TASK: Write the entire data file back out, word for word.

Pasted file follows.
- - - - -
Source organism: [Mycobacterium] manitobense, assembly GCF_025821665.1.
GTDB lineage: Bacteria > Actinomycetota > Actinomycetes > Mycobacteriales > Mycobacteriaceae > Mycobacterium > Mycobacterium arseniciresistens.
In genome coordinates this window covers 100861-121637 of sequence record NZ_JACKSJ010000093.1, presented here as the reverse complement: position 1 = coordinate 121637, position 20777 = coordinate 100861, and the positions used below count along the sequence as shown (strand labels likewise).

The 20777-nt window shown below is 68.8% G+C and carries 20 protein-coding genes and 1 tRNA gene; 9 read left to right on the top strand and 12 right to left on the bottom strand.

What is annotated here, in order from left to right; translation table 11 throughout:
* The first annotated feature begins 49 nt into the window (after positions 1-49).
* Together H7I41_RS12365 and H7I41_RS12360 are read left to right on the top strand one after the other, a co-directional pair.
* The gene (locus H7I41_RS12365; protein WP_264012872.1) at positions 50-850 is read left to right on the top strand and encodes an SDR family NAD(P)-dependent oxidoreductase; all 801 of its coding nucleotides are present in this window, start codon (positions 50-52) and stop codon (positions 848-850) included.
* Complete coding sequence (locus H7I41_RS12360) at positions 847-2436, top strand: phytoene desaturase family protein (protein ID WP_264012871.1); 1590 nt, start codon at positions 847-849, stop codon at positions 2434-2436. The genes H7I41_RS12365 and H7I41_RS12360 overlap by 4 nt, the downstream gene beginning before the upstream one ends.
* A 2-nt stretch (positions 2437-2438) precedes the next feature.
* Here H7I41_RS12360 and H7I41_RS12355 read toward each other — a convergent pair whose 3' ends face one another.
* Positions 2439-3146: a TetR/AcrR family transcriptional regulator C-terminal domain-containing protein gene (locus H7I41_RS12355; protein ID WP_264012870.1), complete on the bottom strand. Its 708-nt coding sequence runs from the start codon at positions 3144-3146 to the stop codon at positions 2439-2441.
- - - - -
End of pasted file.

Source organism: [Mycobacterium] manitobense, assembly GCF_025821665.1.
GTDB lineage: Bacteria > Actinomycetota > Actinomycetes > Mycobacteriales > Mycobacteriaceae > Mycobacterium > Mycobacterium arseniciresistens.
In genome coordinates this window covers 100861-121637 of sequence record NZ_JACKSJ010000093.1, presented here as the reverse complement: position 1 = coordinate 121637, position 20777 = coordinate 100861, and the positions used below count along the sequence as shown (strand labels likewise).

The 20777-nt window shown below is 68.8% G+C and carries 20 protein-coding genes and 1 tRNA gene; 9 read left to right on the top strand and 12 right to left on the bottom strand.

What is annotated here, in order from left to right; translation table 11 throughout:
* The first annotated feature begins 49 nt into the window (after positions 1-49).
* Together H7I41_RS12365 and H7I41_RS12360 are read left to right on the top strand one after the other, a co-directional pair.
* The gene (locus H7I41_RS12365; protein WP_264012872.1) at positions 50-850 is read left to right on the top strand and encodes an SDR family NAD(P)-dependent oxidoreductase; all 801 of its coding nucleotides are present in this window, start codon (positions 50-52) and stop codon (positions 848-850) included.
* Complete coding sequence (locus H7I41_RS12360) at positions 847-2436, top strand: phytoene desaturase family protein (protein ID WP_264012871.1); 1590 nt, start codon at positions 847-849, stop codon at positions 2434-2436. The genes H7I41_RS12365 and H7I41_RS12360 overlap by 4 nt, the downstream gene beginning before the upstream one ends.
* A 2-nt stretch (positions 2437-2438) precedes the next feature.
* Here H7I41_RS12360 and H7I41_RS12355 read toward each other — a convergent pair whose 3' ends face one another.
* Positions 2439-3146: a TetR/AcrR family transcriptional regulator C-terminal domain-containing protein gene (locus H7I41_RS12355; protein ID WP_264012870.1), complete on the bottom strand. Its 708-nt coding sequence runs from the start codon at positions 3144-3146 to the stop codon at positions 2439-2441.